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Modeling Western Alaska Coastal Hazards

Western Alaska Coastal Hazards and Stream and Lake Monitoring


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The western coastline of Alaska is highly susceptible to coastal storms, which can cause erosion, flooding, and saltwater storm surge, affecting natural ecosystems, human communities, and commercial activity. Historically, a large buffer of ice along the shoreline has protected this region from some of the more severe effects of coastal storms. However, climate change may not only increase the frequency and intensity of storms, but also cause a loss of shoreline ice, possibly increasing the incidence of coastal erosion and flooding and introducing saltwater to freshwater environments. These hazards have the potential to substantially disrupt the environment and commerce in the region, but more information is needed to determine the [...]

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“Coastal tundra, Yukon Delta NWR - Credit: Kristine Sowl, USFWS”
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“Yukon Delta National Wildlife Refuge - Credit: Kristine Sowl, USFWS”
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Coastal hazards, such as storm surges, erosion, and flooding, as well as coastal, stream, and lake processes, are very important factors that influence ecosystems in western Alaska. An analysis of coastal hazards and a monitoring program of streams and lakes are needed to provide a better understanding of how climate change will impact this region. This project will be implemented as a joint effort among the Alaska Climate Science Center (AK CSC), the U.S. Fish and Wildlife Service (USFWS), and the Western Alaska Landscape Conservation Cooperative (WALCC). Science activities include the development of conceptual models of coastal processes and climate impacts in western Alaska and the production of a research-needs assessment that will guide WALCC and AK CSC efforts. The project also aims to model the relationship between stream and lake characteristics and ecosystem impacts and provide recommendations for the design and implementation of a stream and lake monitoring program for the Alaska region.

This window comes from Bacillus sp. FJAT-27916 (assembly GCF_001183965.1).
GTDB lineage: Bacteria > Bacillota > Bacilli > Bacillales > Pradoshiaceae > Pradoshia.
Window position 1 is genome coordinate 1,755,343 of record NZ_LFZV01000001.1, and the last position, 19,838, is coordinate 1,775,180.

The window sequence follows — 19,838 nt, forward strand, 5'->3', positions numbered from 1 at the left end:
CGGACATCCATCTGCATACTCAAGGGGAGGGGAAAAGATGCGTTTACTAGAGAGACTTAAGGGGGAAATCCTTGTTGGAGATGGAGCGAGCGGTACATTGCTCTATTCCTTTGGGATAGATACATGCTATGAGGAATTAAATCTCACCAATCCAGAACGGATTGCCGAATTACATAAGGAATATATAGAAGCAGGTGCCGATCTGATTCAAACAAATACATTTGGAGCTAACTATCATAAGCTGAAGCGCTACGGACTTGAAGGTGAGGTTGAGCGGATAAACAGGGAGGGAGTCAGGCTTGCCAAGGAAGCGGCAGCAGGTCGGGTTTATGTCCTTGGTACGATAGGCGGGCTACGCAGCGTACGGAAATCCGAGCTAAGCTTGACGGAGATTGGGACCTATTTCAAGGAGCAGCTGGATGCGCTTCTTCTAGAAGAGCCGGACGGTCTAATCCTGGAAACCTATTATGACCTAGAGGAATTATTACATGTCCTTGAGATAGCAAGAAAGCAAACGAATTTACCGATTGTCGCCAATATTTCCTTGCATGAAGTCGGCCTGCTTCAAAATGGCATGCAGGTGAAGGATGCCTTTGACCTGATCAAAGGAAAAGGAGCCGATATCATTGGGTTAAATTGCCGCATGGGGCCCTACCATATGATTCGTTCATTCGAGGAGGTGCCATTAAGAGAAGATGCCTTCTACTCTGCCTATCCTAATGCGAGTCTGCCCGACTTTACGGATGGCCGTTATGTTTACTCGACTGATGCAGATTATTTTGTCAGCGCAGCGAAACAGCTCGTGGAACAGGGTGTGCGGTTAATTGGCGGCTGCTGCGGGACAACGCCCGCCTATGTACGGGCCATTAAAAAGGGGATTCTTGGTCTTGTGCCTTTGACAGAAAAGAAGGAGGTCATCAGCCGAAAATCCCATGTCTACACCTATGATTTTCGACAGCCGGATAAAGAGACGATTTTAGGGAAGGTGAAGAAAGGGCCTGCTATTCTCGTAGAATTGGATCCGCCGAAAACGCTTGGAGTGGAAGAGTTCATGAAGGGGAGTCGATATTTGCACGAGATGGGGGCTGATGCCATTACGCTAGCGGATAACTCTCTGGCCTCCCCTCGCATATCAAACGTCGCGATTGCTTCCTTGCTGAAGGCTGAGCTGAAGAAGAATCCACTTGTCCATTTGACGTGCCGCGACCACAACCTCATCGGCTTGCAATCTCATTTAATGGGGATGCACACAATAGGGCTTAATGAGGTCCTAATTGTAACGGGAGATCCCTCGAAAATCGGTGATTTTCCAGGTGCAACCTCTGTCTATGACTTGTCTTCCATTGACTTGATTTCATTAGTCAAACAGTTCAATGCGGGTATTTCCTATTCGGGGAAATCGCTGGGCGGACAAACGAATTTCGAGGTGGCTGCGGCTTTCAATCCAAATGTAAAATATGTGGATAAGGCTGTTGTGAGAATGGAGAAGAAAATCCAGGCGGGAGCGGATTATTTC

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Coastal tundra, Yukon Delta NWR - Credit: Kristine Sowl, USFWS
Coastal tundra, Yukon Delta NWR - Credit: Kristine Sowl, USFWS


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  • Alaska CASC
  • National and Regional Climate Adaptation Science Centers

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